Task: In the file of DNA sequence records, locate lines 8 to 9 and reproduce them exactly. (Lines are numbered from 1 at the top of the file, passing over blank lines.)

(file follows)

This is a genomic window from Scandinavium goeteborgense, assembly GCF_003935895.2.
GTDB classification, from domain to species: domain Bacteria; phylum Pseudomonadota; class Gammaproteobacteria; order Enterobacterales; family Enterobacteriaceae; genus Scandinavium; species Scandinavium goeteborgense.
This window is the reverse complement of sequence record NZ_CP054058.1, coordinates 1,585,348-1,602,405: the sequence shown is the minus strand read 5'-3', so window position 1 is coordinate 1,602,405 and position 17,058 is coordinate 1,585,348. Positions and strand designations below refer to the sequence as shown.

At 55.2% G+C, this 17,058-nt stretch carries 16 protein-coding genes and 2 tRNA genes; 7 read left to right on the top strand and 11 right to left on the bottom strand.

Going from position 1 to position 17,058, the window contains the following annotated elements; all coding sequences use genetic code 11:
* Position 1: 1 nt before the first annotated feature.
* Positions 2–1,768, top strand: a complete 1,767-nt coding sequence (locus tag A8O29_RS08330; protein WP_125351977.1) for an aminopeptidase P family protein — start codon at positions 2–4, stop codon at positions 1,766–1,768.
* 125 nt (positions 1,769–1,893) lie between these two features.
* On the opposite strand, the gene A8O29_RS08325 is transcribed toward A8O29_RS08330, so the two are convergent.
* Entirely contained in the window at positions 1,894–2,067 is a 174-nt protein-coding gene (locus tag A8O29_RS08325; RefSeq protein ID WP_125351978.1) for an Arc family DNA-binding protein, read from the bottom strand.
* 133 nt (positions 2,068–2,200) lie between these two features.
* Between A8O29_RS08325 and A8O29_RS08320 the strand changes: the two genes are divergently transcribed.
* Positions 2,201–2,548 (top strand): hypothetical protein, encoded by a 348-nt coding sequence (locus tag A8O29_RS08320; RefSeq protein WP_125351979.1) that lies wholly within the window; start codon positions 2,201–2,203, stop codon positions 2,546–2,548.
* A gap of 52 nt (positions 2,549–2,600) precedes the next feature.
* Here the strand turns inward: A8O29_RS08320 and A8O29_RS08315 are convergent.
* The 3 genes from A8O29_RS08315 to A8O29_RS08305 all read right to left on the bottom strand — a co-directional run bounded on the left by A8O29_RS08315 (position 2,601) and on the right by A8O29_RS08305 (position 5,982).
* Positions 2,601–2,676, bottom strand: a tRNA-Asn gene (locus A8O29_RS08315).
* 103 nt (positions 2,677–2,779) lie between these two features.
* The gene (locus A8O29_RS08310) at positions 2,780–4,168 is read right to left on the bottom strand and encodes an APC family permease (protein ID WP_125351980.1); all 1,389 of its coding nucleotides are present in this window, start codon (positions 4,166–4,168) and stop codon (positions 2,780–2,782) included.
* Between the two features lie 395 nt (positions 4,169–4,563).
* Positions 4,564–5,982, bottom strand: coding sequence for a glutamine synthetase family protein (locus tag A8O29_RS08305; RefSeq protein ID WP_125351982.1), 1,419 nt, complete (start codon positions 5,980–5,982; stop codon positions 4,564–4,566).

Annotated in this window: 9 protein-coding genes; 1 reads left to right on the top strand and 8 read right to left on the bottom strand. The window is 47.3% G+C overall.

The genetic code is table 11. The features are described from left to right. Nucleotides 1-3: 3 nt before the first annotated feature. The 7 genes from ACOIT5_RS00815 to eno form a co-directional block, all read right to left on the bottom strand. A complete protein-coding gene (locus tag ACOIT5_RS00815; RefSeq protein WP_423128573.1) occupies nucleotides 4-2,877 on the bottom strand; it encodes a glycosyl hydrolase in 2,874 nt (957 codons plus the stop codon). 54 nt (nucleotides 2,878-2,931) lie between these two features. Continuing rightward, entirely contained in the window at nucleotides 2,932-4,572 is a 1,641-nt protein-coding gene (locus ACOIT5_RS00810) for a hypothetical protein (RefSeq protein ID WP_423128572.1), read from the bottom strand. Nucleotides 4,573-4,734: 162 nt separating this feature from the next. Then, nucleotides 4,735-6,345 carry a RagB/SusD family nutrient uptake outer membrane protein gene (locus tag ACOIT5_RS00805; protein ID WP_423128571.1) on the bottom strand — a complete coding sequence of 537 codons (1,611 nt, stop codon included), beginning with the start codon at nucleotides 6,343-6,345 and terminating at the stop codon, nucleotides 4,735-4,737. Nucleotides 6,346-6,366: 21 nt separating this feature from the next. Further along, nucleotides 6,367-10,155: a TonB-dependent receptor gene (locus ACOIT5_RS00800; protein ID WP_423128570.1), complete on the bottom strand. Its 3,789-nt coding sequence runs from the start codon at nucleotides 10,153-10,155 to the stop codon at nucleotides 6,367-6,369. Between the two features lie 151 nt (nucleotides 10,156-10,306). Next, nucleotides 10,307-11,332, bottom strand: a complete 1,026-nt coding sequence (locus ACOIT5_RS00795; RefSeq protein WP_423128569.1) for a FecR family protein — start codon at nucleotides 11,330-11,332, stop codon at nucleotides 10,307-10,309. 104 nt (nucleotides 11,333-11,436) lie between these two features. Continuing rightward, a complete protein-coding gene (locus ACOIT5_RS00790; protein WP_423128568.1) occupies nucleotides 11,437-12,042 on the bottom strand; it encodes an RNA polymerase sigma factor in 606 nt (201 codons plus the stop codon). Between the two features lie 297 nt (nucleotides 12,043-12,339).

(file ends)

* 125 nt (positions 1,769–1,893) lie between these two features.
* On the opposite strand, the gene A8O29_RS08325 is transcribed toward A8O29_RS08330, so the two are convergent.